Author + information
- Received December 1, 2010
- Revision received June 8, 2011
- Accepted June 16, 2011
- Published online November 8, 2011.
- ↵⁎Reprint requests and correspondence:
Dr. Dariush Mozaffarian, 665 Huntington Avenue, Building 2-319, Boston, Massachusetts 02115
We reviewed available evidence for cardiovascular effects of n-3 polyunsaturated fatty acid (PUFA) consumption, focusing on long chain (seafood) n-3 PUFA, including their principal dietary sources, effects on physiological risk factors, potential molecular pathways and bioactive metabolites, effects on specific clinical endpoints, and existing dietary guidelines. Major dietary sources include fatty fish and other seafood. n-3 PUFA consumption lowers plasma triglycerides, resting heart rate, and blood pressure and might also improve myocardial filling and efficiency, lower inflammation, and improve vascular function. Experimental studies demonstrate direct anti-arrhythmic effects, which have been challenging to document in humans. n-3 PUFA affect a myriad of molecular pathways, including alteration of physical and chemical properties of cellular membranes, direct interaction with and modulation of membrane channels and proteins, regulation of gene expression via nuclear receptors and transcription factors, changes in eicosanoid profiles, and conversion of n-3 PUFA to bioactive metabolites. In prospective observational studies and adequately powered randomized clinical trials, benefits of n-3 PUFA seem most consistent for coronary heart disease mortality and sudden cardiac death. Potential effects on other cardiovascular outcomes are less-well-established, including conflicting evidence from observational studies and/or randomized trials for effects on nonfatal myocardial infarction, ischemic stroke, atrial fibrillation, recurrent ventricular arrhythmias, and heart failure. Research gaps include the relative importance of different physiological and molecular mechanisms, precise dose-responses of physiological and clinical effects, whether fish oil provides all the benefits of fish consumption, and clinical effects of plant-derived n-3 PUFA. Overall, current data provide strong concordant evidence that n-3 PUFA are bioactive compounds that reduce risk of cardiac death. National and international guidelines have converged on consistent recommendations for the general population to consume at least 250 mg/day of long-chain n-3 PUFA or at least 2 servings/week of oily fish.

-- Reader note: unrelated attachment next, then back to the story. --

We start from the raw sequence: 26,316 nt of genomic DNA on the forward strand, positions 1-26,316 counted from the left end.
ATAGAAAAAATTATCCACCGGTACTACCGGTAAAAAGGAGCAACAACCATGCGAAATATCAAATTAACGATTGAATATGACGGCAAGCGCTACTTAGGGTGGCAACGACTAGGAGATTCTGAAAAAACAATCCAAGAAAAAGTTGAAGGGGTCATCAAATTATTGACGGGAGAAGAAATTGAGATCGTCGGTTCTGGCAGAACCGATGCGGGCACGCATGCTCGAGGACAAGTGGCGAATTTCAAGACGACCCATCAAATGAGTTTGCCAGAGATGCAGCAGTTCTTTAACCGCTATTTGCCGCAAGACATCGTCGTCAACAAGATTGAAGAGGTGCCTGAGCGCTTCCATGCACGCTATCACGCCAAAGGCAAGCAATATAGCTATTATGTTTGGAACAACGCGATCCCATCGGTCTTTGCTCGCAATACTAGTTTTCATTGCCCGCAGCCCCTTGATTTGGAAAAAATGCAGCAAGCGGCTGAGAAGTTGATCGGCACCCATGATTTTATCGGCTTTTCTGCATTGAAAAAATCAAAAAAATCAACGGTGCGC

This work was supported by the National Heart, Lung, and Blood Institute (RC2-HL101816), National Institutes of Health, and a Research Fellowship for Dr. Wu from the National Heart Foundation of Australia. The supporting agencies had no role in the design of the study; interpretation of the data; or the preparation, review, or approval of the manuscript. Dr. Mozaffarian had received research grants from GlaxoSmithKline, Sigma Tau, Pronova, and the National Institutes of Health for an investigator-initiated, not-for-profit clinical trial of fish oil; travel reimbursement, honoraria, or consulting fees from the International Life Sciences Institute, Aramark, Unilever, SPRIM, and Nutrition Impact for topics related to diet and cardiovascular health; ad hoc consulting fees from Foodminds; and royalties from UpToDate for an online chapter on fish oil. Harvard University has filed a provisional patent application that has been assigned to Harvard and lists Dr. Mozaffarian as a co-inventor to the U.S. Patent and Trademark Office for use of trans-palmitoleic acid to prevent and treat insulin resistance, type-2 diabetes, and related conditions; however, no money has been paid to Dr. Mozaffarian. Dr. Wu reports that he has no relationships relevant to the contents of this paper to disclose. Drs. Mozaffarian and Wu contributed equally to this work.
- Received December 1, 2010.
- Revision received June 8, 2011.
- Accepted June 16, 2011.
- American College of Cardiology Foundation